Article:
Age: 23  Height: 6'0"  Weight: 205  Bats: Left  Throws: Left

2007 Lake/Kinston343.31430368.06225537784.9010.321.46
Photo courtesy of Carl Kline
The Indians selected Meyer in the 15th round of the 2006 Draft out of Boston College.  Meyer quickly impressed in his professional debut that same year in Mahoning Valley when he made 19 appearances out of the bullpen and went 2-2 with 2 saves and a 1.98 ERA, and also held opposing hitters to a .230 average and struck out 31 batters in 27.1 innings pitched.  The results in 2007 were mixed, as he carried the dominance over to Lake County where in 11 appearances he put up a 0.50 ERA, held opposing hitters to a .182 batting average, and struck out 20 batters in 18 innings pitched.  Upon moving to Kinston, Meyer struggled some going 3-4 with 3 saves and a 4.32 ERA, and held opposing hitters to a .258 batting average while striking out 58 in 50 innings pitched. Meyer throws from a three-quarters arm slot, throws a low 90s fastball that gets up to 93 MPH, and compliments it with a deceptive slider.  Meyer has trouble with right-handers but is very tough on lefties, which is why scouts project him as a lefty specialist down the road.  In his short minor league career, Meyer has shown the ability to pile up strikeouts (10.29 K/9 career), but he also piles up the walks (4.91 BB/9 career).  He needs to continue working on his fastball command, and tighten up his slider.  The Indians are excited about his potential, and he made a great showing in the Fall Development Program.  He will likely open the year in the Akron bullpen, although a return trip to Kinston to start the year is not out of the question.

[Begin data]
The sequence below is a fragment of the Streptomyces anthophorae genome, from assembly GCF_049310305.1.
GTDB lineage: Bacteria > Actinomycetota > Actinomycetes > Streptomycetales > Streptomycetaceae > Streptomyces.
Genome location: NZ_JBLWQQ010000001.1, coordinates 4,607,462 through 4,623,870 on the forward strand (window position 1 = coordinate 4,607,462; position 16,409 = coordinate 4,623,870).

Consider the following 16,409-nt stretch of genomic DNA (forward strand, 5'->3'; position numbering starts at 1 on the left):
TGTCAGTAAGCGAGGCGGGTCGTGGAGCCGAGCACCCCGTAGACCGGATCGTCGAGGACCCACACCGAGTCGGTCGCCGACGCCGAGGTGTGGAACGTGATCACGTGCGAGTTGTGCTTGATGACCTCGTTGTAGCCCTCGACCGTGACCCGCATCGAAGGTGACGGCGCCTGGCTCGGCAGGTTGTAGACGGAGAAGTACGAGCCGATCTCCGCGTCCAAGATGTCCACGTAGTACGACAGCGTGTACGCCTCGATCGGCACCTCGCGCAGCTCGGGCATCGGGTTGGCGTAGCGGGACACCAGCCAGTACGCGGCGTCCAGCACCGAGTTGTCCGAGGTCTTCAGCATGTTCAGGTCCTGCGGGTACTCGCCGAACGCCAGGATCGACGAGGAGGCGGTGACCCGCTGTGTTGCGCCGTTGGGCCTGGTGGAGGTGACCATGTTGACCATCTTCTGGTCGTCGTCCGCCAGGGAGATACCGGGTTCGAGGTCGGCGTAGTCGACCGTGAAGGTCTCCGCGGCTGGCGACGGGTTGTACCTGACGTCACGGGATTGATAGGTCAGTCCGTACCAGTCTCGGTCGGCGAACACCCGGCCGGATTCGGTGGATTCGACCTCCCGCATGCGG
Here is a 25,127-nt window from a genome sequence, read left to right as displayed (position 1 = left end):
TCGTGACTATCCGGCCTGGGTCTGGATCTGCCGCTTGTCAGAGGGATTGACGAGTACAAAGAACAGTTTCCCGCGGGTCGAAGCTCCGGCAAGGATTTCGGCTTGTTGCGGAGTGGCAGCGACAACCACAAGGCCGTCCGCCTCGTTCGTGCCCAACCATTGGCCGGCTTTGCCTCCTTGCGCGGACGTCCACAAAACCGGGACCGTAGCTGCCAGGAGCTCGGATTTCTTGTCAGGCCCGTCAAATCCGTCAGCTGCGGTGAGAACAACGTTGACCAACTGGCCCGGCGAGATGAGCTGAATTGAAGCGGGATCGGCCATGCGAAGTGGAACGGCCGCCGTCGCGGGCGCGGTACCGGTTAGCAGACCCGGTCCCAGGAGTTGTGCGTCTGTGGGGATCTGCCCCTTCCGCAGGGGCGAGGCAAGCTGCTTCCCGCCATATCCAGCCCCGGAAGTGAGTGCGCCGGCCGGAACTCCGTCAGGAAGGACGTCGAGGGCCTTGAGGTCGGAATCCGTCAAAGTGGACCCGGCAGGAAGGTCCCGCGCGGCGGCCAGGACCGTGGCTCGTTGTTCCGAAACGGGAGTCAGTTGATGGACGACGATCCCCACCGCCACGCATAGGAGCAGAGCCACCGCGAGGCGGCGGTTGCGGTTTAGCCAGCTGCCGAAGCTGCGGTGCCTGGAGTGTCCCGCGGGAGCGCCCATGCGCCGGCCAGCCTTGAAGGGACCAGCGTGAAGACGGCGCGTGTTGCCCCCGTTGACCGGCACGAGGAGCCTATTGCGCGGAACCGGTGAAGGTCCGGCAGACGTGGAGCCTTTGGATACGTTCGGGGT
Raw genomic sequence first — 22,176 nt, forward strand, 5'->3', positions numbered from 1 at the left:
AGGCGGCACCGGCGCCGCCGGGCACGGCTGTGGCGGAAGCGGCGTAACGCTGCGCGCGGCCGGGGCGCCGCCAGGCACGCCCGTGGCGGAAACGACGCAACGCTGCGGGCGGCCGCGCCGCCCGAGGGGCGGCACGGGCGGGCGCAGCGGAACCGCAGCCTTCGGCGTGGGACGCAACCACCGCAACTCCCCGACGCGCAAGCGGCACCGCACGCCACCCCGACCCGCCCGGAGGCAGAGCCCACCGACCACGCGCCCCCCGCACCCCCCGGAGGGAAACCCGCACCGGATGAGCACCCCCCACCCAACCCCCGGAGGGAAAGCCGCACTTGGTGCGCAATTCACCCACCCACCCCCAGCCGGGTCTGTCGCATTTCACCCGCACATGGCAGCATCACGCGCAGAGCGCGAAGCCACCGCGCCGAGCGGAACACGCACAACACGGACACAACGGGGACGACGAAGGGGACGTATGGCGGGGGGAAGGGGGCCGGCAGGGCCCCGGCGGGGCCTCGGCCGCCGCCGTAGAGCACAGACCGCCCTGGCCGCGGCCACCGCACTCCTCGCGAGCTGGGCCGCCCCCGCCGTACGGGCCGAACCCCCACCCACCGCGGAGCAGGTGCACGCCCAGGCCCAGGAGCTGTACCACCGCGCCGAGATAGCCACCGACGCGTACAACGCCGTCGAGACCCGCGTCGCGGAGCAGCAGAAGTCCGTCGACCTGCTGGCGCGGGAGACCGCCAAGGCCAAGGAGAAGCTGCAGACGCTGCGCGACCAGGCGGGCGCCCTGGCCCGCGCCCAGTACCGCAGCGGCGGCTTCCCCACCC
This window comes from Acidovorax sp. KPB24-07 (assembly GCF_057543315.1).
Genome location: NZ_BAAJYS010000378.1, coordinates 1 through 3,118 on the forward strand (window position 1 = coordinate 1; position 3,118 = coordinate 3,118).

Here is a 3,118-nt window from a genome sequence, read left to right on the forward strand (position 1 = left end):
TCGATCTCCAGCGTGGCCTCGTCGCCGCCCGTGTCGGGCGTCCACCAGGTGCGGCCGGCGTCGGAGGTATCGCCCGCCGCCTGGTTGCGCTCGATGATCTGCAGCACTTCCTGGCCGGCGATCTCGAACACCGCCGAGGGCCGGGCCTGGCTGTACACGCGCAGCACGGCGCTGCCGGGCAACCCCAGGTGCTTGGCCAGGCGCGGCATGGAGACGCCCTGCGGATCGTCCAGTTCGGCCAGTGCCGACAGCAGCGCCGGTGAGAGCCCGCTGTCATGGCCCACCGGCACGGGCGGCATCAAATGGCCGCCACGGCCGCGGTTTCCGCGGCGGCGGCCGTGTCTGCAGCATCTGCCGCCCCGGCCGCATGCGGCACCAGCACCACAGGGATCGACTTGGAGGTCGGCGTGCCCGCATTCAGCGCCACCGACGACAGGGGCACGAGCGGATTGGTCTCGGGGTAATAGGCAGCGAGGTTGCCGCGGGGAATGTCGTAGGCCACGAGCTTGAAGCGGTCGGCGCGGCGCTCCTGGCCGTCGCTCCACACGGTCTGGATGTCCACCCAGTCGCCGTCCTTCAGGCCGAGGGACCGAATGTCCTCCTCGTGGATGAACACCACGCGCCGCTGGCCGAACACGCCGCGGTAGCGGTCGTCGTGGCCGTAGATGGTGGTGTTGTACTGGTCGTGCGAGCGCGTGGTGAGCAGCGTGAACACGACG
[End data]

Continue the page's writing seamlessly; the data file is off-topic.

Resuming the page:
Roman Pena - Outfielder 
Age: 21  Height: 6'0"  Weight: 190  Bats: Left  Throws: Left

2007 Lake County.24012345558109206770601382.342.356.698
Photo courtesy of Tony Lastoria
The Indians drafted Pena out of high school in the 9th round of the 2005 Draft, and after not playing professionally in 2005 he made his professional debut in 2006 with the GCL Indians.  That season, in 205 combined at bats in the GCL and Lake County, Pena hit .302 with 7 HRs and 26 RBIs.  Pena is an exciting left-handed hitter who has line-drive power to all fields.  He has average range in the outfield, but has a very strong arm due to his experience as a pitcher in high school where he consistently clocked in at around 85-88 MPH.  With his power arm and electric bat, he projects as a good right fielder; however, he is lacking in size.  Going forward, Pena will need to work on his approach at the plate, namely his plate discipline where in 660 career at bats he has struck out 205 times, which is about once every three at bats.  This offseason, through 12/25 Pena is hitting .259 (34-135) with 3 HR, 12 RBI and a .757 OPS in the Mexican Winter League.  Pena will likely start the season in the Kinston outfield.

Video: Pena at the plate.

Jason Smit - Second Baseman
Age: 18  Height: 6'0"  Weight: 165  Bats: Right  Throws: Right

2007 GCL Indians.2143511710256011510350.295.291.586
Photo courtesy of Tony Lastoria